Yes, as a longtime Style Council obsessive, I have to admit I found Ian Munn's highly touted book on the Style Council disappointing. Now, before you start fuming and angrily click "no" under "was this review helpful," let me explain that Munn's attention to detail goes over and above the average music biography, listing every last detail throughout the band's career. One could argue that Munn even goes too far in some cases (do we really need to know about all of Paul and Mick's photo shoots, much less what they wore to them?). The problem is that this is more or less *all* Munn does.
The book is laid out chronologically, almost like a timeline, listing any significant (and not so significant) events on a year-to-year, month-to-month, even day-to-day basis. Sure, this is accompanied by many enlightening and interesting quotes, primarily by honorary councilors and people close to the band, which do help to flesh out the history (even though there are precious few quotes from Weller and Talbot, and most of them are taken from period interviews). But what I'm getting at is that there's very little actual writing here, as the book reads more like an outline of the band's daily schedule (concerts, tours, TV appearances, studio dates, etc.). The problem is that Munn makes no attempt to connect these events and put them into context. There's no narrative ark. As a result, Munn's book is not really a biography, because it doesn't weave these events and details into a story. Munn simply dumps all the data and leaves it to the reader to stitch together a narrative trajectory. And that's not what I want with a book written about one of my favorite bands. I want the author to actually relay the story and put his or her interpretation of the band's history out there, so that I can agree or disagree with it. That Munn chose not to go the extra few miles and actually transform all of this information into a readable and engaging biography is what makes his book so disappointing. While the research Munn clearly did on his subject is admirable, the result is at times an unengaging, page-skimming snore, and it fails to convey why the Style Council was such an exciting and fascinating period in Paul Weller's career, and what made the band so special to so many people. I can think of many band biographies that achieve just that, like Johnny Rogan's "Morrissey & Marr: The Severed Alliance," or David Nichols' 2nd edition of "The Go-Betweens," to name just a few. Both books are engrossing, fun, and even thought-provoking reads. Even James Nice's thorough history of Factory records, a book bursting at the seams with well-researched data and minute details, manages to be a fascinating and readable page-turner. The Style Council's story absolutely deserves this kind of treatment.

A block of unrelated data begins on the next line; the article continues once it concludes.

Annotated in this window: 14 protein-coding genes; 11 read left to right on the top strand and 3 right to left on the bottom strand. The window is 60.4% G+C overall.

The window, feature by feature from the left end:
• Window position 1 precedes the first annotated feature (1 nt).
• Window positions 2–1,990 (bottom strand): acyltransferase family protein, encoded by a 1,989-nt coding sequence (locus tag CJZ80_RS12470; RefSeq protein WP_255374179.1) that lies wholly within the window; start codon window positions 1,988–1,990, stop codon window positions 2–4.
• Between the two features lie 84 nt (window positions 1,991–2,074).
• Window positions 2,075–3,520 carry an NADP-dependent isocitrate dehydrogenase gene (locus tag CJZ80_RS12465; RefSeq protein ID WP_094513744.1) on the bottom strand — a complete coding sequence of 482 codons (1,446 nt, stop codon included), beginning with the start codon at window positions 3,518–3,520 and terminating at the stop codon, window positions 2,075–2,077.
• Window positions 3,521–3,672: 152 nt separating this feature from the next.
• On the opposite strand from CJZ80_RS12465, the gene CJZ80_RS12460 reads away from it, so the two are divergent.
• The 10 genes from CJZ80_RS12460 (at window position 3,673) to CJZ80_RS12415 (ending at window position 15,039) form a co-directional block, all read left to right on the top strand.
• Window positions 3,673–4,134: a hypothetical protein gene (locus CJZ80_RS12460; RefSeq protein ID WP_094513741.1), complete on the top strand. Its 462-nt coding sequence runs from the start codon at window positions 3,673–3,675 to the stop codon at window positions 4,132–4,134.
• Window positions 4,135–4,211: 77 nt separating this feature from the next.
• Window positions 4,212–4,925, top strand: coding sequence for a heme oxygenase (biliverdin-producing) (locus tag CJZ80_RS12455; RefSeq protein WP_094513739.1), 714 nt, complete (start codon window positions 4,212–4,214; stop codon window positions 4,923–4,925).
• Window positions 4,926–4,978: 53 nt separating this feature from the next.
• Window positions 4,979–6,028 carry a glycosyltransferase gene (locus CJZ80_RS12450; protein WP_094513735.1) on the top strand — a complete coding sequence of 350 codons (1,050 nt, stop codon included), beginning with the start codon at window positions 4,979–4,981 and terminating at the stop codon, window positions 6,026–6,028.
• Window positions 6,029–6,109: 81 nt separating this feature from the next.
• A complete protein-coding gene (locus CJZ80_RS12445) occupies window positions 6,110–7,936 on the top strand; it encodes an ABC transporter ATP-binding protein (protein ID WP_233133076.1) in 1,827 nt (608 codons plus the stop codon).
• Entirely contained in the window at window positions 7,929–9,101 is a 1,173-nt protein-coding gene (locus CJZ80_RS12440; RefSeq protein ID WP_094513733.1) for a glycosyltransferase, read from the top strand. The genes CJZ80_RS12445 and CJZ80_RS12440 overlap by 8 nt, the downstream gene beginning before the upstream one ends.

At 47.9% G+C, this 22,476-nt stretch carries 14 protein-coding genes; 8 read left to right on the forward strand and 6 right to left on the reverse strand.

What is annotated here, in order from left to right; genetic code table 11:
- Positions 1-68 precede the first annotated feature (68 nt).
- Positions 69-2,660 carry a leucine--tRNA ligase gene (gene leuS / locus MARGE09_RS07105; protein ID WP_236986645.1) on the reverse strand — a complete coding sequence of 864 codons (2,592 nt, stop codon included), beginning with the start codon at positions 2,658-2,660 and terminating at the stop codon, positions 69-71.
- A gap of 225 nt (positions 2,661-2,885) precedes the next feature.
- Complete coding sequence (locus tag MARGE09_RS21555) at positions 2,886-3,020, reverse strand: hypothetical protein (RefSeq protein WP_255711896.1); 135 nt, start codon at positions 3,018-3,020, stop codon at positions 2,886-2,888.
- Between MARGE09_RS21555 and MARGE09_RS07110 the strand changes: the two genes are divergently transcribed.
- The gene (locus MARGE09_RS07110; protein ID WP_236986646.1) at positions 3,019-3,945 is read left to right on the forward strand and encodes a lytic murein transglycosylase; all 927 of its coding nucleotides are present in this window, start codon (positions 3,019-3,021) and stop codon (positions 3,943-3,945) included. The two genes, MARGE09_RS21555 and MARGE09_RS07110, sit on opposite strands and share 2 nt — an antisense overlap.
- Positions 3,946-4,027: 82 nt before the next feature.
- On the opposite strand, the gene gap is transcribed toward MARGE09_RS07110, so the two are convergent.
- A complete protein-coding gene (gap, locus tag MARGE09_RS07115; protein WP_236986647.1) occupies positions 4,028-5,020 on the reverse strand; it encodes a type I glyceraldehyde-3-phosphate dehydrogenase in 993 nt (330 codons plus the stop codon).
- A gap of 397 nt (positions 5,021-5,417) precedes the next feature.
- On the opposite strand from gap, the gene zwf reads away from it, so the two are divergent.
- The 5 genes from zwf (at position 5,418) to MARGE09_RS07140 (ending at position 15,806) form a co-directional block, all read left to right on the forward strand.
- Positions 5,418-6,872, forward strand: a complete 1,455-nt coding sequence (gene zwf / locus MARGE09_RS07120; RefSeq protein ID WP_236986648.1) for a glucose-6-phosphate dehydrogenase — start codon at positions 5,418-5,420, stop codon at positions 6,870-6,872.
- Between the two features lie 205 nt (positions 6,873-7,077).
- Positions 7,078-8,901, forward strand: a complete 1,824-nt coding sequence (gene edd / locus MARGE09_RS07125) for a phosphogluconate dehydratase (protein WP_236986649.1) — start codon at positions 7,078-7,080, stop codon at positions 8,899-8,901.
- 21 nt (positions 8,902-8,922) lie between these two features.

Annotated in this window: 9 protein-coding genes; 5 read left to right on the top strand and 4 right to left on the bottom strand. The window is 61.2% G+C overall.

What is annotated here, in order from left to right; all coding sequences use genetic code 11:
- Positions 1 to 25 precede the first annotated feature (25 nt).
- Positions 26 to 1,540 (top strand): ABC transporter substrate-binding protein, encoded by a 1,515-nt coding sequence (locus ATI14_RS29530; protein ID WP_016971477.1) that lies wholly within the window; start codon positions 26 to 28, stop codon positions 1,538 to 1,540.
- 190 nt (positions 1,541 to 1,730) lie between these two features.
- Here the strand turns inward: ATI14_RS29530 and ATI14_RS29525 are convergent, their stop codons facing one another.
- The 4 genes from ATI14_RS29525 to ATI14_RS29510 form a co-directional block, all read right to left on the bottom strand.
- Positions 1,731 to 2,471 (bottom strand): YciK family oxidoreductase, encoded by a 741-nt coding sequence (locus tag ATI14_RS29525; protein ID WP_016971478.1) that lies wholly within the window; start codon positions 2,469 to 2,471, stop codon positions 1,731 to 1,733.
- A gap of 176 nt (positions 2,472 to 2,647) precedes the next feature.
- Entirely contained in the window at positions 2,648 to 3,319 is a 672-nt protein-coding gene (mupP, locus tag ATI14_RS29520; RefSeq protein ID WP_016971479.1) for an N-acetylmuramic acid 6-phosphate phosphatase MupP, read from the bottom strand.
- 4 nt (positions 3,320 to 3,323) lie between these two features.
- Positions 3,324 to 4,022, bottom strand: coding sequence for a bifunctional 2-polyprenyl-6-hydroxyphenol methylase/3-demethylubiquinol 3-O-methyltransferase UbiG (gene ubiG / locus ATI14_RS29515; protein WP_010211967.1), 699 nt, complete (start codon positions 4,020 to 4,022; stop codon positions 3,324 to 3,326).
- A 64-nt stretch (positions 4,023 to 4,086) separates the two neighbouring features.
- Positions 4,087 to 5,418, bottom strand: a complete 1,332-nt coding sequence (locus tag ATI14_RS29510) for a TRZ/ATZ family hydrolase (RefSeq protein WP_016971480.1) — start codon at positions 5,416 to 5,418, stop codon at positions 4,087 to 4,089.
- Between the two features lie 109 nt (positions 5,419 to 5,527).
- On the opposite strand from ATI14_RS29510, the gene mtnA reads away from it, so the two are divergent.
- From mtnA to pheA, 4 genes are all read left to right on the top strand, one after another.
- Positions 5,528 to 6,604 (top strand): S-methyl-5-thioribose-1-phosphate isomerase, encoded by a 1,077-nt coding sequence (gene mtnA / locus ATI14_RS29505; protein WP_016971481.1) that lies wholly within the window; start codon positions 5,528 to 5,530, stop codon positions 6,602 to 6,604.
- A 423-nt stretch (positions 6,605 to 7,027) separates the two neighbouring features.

Adding insult to injury, the book is in desperate need of an editor. Munn's writing is riddled with punctuation errors (a noticeable lack of apostrophes and commas), occasional inconsistencies with verb tenses, and apparent confusion at times over when to use "there" versus "their". The writing itself is simplistic and uninspired. His attempts to connect events or segue into a quote often prove awkward. Furthermore, in more than one instance, Munn admits he was not able to confirm some piece of info for this current edition, but claims he will certainly get Weller or Talbot to confirm it in time for the next edition. A lot of good that does the reader now!!! It would have been ideal if Munn had merely played the role of tireless and passionate researcher, and then worked with someone who can actually write in order to transform this book into a readable biography. While I admire Munn's obvious passion, and while his handle on even the minutest details is commendable, I honestly feel like the Style Council's rich and colorful history deserves more than what he has presented here.